I've been doing a lot of research about repurposing (or dual-purposing) infrastructure as public space. But with all of my bluster, I missed something in my own backyard. The City of Santa Monica is opening its first new park in years, Airport Park. The city claims the 8.3 acre park will have "playing fields, an off-leash dog area, restrooms, picnic areas, a playground for children, parking and lots of open green space". Or rather, already has, as the grand opening was last Sunday.
The location of my favorite beach should give away the fact that I find this all terribly exciting. The fact that a) I have a dog and b) This is less than a mile from my house is just an added bonus.
Look at the last 20 years of urbanism. What percentage of new public space have been created in and around infrastructure? You have repurposed dumps, docks, and even aqueducts and elevated rails. You also have honest attempts to create viable public space between and under and even over freeways. This is just a tiny fraction of what has happened in the last twenty years. It has surpassed experimentation and is now a gradual refining of strategies to mitigate the negative aspects of the quasi-industrial (noise, pollution, access) and emphasize the positive (space, reclamation, freedom, sublimity).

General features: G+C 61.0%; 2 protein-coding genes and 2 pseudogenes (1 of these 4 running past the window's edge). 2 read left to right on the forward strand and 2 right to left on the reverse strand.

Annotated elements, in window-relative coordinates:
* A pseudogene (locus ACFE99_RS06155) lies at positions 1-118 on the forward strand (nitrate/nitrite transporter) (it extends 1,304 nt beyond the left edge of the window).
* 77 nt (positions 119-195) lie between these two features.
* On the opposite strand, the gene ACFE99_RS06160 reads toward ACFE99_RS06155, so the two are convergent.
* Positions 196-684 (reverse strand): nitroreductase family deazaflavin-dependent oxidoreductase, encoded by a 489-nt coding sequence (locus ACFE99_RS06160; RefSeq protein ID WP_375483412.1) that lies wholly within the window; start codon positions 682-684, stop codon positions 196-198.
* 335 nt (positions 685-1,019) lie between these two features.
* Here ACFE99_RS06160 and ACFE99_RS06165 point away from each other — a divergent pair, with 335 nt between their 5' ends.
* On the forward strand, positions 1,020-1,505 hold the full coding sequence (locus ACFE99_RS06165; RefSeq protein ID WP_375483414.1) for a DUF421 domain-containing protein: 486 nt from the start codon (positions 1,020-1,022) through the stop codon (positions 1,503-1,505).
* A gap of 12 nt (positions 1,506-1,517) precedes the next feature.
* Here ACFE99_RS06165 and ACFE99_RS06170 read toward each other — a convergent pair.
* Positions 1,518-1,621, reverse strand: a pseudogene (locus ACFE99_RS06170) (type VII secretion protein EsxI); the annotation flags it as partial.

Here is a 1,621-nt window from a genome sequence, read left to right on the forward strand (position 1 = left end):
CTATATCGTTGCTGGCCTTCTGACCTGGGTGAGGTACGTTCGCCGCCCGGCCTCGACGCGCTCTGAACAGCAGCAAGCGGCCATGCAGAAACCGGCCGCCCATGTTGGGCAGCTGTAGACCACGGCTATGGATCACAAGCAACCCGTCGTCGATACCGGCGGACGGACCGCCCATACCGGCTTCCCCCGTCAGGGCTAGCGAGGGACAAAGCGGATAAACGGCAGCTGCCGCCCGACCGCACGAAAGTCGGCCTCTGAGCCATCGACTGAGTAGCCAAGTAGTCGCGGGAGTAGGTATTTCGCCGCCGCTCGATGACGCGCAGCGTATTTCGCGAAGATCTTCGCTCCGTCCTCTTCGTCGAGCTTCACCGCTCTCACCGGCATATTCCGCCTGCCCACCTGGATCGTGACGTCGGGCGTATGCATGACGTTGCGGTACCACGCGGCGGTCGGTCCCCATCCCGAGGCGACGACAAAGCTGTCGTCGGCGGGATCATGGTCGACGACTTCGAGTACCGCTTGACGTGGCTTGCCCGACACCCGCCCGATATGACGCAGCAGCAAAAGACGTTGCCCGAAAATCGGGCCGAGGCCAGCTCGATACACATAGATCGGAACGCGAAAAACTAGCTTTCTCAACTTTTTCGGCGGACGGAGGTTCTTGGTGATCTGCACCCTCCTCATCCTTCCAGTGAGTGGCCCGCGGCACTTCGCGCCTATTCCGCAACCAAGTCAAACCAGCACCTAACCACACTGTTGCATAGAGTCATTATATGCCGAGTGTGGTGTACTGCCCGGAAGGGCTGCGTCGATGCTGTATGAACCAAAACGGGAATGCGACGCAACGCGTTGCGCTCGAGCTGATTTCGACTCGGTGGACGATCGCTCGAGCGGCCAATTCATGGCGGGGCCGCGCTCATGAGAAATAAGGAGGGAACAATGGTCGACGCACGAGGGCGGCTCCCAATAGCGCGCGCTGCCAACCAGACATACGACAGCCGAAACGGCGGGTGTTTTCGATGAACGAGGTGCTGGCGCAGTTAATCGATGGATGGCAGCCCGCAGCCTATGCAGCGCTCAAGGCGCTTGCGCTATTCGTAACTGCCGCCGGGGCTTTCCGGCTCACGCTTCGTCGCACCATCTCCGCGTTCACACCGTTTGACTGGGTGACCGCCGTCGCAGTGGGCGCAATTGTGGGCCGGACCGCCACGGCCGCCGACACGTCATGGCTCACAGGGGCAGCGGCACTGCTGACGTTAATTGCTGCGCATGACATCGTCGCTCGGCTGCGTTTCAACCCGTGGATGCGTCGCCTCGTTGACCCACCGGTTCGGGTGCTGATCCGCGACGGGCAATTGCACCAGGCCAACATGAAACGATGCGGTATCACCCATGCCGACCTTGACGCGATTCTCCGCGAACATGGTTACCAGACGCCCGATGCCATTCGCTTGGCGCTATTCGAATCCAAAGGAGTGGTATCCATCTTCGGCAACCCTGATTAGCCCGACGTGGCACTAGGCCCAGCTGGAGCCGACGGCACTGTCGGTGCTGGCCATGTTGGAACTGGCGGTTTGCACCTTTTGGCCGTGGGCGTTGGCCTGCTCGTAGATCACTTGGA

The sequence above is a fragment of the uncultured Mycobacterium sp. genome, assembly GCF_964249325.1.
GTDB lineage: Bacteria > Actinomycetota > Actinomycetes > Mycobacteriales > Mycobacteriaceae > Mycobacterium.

So I ask: why wait until these sites are dormant or decrepit? Why shouldn't we be reclaiming this valid public space now? It's silly to assume that freeway systems and airports and power plants are a fixed quantity; all infrastructure becomes obsolete eventually. What's the fifty year plan for the space under your local freeway?